Using a dulled masonry chisel and a block of pine or any other soft wood, I hammered directly onto those lines. This gives the leaves a nice texture and will create an interesting coloring effect later on when the flower starts to naturally patina (Photos 3-5)

Clip out 2 short lengths (3"-4") of 10AWG copper wire and hammer out each end to flatten them out a bit. This will give the solder more surface area to hang on to (photo 6).

I first tinned each end of the wire with solder, leaving a small glob of solder to fuse the leaf on one end, and the stem on the other. Then, I went ahead and soldered the wire to each leaf.

I usually melt the edges of the leaves with my oxyacetylene gas welder so that they have less of a sharp edge and more texture. Since this is the only time I use oxy fuel in this project and since so many people don't have it available, I omitted this step.

Stem (photos 10-11):

Slide the copper crimp sleeve over the length of tubing about 1/4"-3/8" of an inch from the top, and solder. This will stop the petals from sliding down the stem in future steps.

Into the vinegar bucket all of these parts go.

Time to wait.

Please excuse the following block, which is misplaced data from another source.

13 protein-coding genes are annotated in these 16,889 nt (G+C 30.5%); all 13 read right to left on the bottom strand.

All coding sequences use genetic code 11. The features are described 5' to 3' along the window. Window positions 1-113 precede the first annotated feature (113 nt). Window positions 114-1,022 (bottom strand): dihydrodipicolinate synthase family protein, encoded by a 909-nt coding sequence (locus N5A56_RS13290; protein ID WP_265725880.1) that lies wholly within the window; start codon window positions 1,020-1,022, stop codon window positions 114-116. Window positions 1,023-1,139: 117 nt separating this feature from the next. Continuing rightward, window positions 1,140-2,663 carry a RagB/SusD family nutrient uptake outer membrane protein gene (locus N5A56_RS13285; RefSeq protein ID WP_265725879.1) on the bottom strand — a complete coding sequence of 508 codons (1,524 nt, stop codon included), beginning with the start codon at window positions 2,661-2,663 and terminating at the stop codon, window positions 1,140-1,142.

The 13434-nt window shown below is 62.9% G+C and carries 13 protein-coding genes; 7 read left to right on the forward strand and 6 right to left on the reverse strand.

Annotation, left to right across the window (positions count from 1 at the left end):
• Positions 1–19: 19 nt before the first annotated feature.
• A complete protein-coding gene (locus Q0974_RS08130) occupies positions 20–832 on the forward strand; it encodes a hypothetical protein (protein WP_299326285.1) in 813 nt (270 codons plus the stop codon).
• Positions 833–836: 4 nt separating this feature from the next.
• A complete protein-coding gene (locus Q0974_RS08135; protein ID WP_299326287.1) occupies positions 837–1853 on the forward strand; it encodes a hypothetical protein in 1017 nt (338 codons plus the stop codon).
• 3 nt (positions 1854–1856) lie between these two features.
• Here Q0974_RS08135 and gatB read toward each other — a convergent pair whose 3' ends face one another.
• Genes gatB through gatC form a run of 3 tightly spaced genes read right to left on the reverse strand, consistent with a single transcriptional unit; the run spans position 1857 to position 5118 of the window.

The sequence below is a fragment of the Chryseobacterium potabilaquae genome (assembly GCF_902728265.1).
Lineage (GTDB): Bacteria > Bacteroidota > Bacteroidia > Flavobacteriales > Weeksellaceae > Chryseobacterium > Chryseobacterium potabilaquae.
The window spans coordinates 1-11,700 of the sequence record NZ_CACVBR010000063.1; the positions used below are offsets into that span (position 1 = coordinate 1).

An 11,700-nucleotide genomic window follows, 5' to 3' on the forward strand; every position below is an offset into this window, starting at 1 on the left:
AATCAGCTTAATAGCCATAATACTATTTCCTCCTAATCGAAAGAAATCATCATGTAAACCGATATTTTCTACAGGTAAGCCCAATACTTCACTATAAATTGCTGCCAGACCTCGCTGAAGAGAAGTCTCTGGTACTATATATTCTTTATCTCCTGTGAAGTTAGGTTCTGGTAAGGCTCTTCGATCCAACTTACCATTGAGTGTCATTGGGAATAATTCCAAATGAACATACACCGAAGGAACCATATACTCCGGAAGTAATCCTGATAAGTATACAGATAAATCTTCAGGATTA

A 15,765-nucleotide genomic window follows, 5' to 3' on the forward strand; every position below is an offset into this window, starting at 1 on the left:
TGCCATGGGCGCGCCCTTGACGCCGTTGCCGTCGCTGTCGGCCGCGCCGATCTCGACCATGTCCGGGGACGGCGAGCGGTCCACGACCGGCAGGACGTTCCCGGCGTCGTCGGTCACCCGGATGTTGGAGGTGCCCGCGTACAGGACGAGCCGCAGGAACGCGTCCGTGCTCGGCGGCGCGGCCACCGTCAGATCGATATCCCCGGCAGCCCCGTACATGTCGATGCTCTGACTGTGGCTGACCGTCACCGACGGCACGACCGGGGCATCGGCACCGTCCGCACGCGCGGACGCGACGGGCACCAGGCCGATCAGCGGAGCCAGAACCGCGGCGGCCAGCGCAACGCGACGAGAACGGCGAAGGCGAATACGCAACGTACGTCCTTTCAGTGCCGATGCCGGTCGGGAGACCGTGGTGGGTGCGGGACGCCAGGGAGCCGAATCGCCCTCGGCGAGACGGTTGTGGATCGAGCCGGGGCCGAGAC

Step 6: The Next Day...


The vinegar does a great job of removing fire scale and still leaves a bit of a residue. I thoroughly washed the copper in water, dried it, and finished it up with fine steel wool (photos 1 and 2).

Solder Leaves to Stem:

I stood the stem up using a tubing clamp (anything can be used, really) and soldered the leaves onto the stem. This creates more fire scaling in a small area of the stem but it's not too bad. Just chuck the stem into the drill and spin it while holding the stem with steel wool to clean it up.

Step 7: Assembly

Going from largest to smallest, stack the petals up on the stem in an alternating pattern so that each set of petals is 45° offset from the one below it (photo 1).

Next, I set the stem in the pipe clamp as shown in photo 2 and hammered a single flare into the tube using a cone shaped flaring tool. I then used a ball peen hammer to hammered down the tubing and have it hold the petals in place (photos 2-5).

Time to start bending

Starting from the center out, I used needle nose pliers to bend the sides of each petal and then bent them upwards (photo 6).

Continue this process until all petals are bent upwards (photos 7-9).

Time to go back.

Now, starting from the outside in, curl the tops of the leaves back as shown in photos 10-12.

Getting Close!

Step 8: Finish Now or Keep Going?

A little bit more steel wool and photos 1-2 are what you have.

We can get real shiny with a buffing wheel.

WARNING: There are a lot of uneven edges on the rose that can easily get caught in the buffing wheel. I've had many roses get caught and go flying across the room which resulted in all of my hard work being destroyed. Wear proper safety attire, safety glasses, or a proper mask. Also, warn anyone nearby of the hazards.

Was it worth the extra work? Photo 4 is before, 5 is after... but still not after the final cleaning. Don't mind the black spots!

Step 9: Finished!

Finish cleaning any left over buffing compound with a soft cloth and DONE!

Now just repeat all previous steps several times and make a rose garden!